There's a lot more to front-wheel drive in an automobile than most people think.
Just about every automaker agrees that front-wheel drive is the best way to maximize utility in an economy car or restore traditional comfort to a down-sized family sedan. As a bonus, it also provides better traction on slippery roads. But that's only part of the story, says Saab.
The Swedish automaker has been using front-wheel drive since 1949 not only for utility and comfort, but also for sportiness. That's why Saab engineers have a different light to shine on the subject.
A Warning System for the Driver
Take for example drivetrain elasticity. This is not some- thing that gets mentioned in automotive advertising. It should, because it's important.
Saab Engineer Gunnar Larsson explains why: "One of the most important performance and handling characteristics of a car is the way it provides the driver with the correct information. This is how he can determine his next action." On a front-wheel drive car the short distance between the engine and the driven wheels makes the transmission of power crisp and direct. There is no long propeller shaft, and drivetrain elasticity is minimal.
As a result, the front assembly -- including the steering gear -- creates a warning system for the driver: because the front wheels are driven, the driver is immediately warned through the steering wheel when there is any loss of traction. "Man is very sensitive in this respect," Larsson says. "He will perceive differences of one-hundredth of a degree."
This builds a confident relationship between the car, the driver, and the road. The front-wheel-drive Saab 900 has what is called "true steering wheel response." This means that the car quickly notifies the driver of how it has understood his various actions.
Another desirable characteristic of front-wheel-drive cars is their ability to forgive a careless maneuver of the driver.
When a rear-wheel-drive car enters a curve too fast, it slides out from the rear. A non-expert driver reacts by backing off. Unfortunately, this only compounds the problem and forces the car into a dangerous spin.
Front-Wheel Drive Makes Instincts Correct
On the other hand, with a front-wheel-drive car, the front wheels lose adhesion first. This is safer because in this case the driver's instincts are correct: by backing off he restores traction to the front wheels and regains control. This makes front-wheel drive a lot safer in accident-avoidance or other sudden maneuvers. "Front-wheel drive cars have an exceptional ability to stay on course," says Saab's Larsson.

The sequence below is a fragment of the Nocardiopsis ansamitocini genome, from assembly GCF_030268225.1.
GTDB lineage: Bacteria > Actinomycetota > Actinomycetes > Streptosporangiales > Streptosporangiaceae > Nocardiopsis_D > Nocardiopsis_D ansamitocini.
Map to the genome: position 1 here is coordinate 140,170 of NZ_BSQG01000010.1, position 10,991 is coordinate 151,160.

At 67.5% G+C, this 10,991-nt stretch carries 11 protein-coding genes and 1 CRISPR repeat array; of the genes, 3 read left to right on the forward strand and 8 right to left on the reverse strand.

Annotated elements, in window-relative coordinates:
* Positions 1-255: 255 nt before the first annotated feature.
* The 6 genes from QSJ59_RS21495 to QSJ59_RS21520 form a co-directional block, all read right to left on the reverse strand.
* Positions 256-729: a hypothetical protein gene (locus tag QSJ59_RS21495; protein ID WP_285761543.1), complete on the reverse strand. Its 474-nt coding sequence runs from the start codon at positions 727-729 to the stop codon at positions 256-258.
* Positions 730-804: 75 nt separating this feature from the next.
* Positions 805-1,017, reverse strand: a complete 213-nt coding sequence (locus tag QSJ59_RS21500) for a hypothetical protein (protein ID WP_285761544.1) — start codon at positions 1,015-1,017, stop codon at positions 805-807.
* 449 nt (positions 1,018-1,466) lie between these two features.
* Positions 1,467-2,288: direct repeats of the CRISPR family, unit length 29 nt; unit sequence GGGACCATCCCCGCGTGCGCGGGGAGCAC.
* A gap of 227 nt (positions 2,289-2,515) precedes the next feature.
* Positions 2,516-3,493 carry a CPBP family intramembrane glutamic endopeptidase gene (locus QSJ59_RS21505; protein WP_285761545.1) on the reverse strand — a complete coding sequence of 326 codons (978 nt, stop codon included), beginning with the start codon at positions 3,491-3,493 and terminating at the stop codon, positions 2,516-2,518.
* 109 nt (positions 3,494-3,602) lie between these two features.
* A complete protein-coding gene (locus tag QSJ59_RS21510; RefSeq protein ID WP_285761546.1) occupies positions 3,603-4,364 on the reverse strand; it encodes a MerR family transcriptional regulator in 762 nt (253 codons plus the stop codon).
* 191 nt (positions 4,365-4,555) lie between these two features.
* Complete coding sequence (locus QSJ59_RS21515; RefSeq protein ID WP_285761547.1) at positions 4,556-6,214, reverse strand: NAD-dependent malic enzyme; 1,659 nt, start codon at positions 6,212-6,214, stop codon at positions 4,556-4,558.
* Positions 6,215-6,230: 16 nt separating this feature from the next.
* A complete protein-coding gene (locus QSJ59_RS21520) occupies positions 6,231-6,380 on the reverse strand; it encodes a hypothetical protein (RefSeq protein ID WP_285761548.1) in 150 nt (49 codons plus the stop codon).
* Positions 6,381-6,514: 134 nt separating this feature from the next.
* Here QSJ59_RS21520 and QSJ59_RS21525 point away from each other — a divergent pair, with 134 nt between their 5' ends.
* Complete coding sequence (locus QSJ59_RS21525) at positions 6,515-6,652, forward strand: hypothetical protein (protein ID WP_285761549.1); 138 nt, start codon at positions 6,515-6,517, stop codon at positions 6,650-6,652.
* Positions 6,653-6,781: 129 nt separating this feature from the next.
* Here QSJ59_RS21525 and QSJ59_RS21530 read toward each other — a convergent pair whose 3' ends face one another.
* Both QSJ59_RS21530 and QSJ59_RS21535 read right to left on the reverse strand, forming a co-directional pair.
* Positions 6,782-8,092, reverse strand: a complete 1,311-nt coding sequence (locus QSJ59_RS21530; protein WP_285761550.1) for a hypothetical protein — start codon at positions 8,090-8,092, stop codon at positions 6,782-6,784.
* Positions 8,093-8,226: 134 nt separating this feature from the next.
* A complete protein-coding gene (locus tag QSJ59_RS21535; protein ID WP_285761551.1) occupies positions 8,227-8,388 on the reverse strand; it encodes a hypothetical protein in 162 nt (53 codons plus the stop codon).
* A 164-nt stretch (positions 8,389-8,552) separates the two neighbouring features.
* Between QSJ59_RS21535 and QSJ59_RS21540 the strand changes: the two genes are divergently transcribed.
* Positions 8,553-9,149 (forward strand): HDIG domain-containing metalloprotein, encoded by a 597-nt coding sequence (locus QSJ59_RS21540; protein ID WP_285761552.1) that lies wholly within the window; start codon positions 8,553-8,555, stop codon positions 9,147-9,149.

Rallyist Erik Carlsson, two-time winner of the Monte Carlo Rally, makes a related point: "Because rear-driven cars tend to slide from the rear, if you're going to crash, you'll probably hit the obstacle sideways. It's better to crash head on, you're better protected."
Equally important is the consistent behavior of a front- wheel-drive car, no matter how it is loaded.
"The Saab 900 has a weight distribution of 60 percent on the front wheels and 40 percent on the rear wheels," Larsson says. "Fully laden, the weight distribution changes to 51 percent front and 49 percent rear, but the car retains its fundamental front-to-rear balance. The center of gravity stays towards the front of the car and the handling characteristics are the same."
As opposed to this, a typical front-engine/rear-drive car has a weight distribution of 55 percent on the front wheels and 45 percent on the rear wheels. This is fine until the car is fully loaded. The center of gravity shifts to the rear and the road behavior changes unpredictably, with obvious risks
Insensitive to Crosswinds
Directional stability is an inherent advantage of front- wheel-drive cars. "They are relatively insensitive to cross- winds and the camber of the road," Larsson says. "This is because the directional wheels are the same that pull the car forward, striving to keep the car going in the direction the driver aimed it." According to Larsson, a Saab maintains its course even when accelerating on ice.
Front-wheel drive also means that the rear axle is without heavy and bulky transmission components. On the Saab 900 the rear axle is a lightweight tube. It therefore has very little inertia. Engineers call this "low unsprung weight." In practi- cal terms, this is the rear wheels' ability to follow irreg- ularities of the road without transmitting them to the body. The result is a smoother ride and better roadholding. "The tires don't bounce, they maintain a constant grip on the pave- ment," Larsson says.
Many Interacting Factors
But good road behavior is not the result of front-wheel drive alone. A car's behavior depends on a host of interacting factors -- not all front-wheel-drive cars were created equal.
At moderate speeds on good roads, all cars are well dis- ciplined. It's when conditions become difficult that a car shows its worth. Indeed, what makes the Saab 900 so good for drivers who like to maintain high average speeds is its ideal combination of front-wheel drive, favorable weight distribution, suspension, rack-and-pinion steering and the geometry of the steering, and the front and rear assemblies in general. Saab was among the first to claim that front-wheel drive was worthy of further development. The test of time proved Saab engineers right. Perhaps it is due to their long experience that they now know more than most about front-wheel drive.